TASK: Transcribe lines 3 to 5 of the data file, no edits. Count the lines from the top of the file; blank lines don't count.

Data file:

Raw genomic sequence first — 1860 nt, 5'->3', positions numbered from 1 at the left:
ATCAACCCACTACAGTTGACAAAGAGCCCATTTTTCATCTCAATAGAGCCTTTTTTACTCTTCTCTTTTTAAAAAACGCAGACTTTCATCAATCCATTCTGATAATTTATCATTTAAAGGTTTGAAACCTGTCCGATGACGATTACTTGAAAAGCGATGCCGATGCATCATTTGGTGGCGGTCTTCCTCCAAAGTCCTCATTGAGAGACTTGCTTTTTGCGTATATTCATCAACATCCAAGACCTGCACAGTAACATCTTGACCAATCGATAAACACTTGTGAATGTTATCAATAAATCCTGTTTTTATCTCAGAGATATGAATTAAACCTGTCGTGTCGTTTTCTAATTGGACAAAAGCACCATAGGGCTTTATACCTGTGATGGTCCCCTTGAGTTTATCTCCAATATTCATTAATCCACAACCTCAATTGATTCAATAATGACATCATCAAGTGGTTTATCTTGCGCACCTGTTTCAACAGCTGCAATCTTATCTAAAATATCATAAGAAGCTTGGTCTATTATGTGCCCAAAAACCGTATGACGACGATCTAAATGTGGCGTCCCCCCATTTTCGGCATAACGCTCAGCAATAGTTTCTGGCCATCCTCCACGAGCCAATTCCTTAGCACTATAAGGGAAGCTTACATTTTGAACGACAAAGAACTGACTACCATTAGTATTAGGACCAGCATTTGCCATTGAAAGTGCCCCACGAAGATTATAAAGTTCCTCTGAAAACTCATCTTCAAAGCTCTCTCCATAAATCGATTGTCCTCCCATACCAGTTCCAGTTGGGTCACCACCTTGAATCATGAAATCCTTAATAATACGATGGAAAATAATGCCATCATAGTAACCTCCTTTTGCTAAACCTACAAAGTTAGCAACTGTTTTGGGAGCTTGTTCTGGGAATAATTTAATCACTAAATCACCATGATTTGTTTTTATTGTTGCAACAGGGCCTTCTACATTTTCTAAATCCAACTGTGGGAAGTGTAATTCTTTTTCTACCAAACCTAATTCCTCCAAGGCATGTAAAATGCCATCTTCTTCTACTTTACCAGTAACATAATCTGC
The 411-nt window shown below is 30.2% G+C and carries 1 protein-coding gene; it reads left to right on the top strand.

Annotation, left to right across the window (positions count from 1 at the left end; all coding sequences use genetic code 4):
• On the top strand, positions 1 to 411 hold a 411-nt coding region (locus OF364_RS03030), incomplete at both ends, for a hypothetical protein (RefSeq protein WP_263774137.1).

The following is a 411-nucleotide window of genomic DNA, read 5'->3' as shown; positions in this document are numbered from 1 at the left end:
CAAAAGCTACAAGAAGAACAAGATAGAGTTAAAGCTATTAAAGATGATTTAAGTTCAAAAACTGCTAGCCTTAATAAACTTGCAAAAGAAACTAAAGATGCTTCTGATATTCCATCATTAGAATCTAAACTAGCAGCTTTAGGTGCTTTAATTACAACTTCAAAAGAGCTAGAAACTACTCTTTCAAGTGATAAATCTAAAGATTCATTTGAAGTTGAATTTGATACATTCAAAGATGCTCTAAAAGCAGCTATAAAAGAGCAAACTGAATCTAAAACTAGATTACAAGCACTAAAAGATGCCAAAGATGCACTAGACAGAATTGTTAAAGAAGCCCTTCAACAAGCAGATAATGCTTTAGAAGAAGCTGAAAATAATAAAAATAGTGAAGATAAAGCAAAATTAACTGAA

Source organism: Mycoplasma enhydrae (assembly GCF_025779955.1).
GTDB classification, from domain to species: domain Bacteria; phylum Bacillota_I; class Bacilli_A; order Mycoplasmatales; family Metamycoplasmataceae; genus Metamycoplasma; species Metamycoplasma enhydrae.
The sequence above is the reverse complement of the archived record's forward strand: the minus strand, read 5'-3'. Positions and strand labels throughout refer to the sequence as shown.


The 411-nt window shown below is 30.2% G+C and carries 1 protein-coding gene; it reads left to right on the top strand.

Annotation, left to right across the window (positions count from 1 at the left end; all coding sequences use genetic code 4):
• On the top strand, positions 1 to 411 hold a 411-nt coding region (locus OF364_RS03030), incomplete at both ends, for a hypothetical protein (RefSeq protein WP_263774137.1).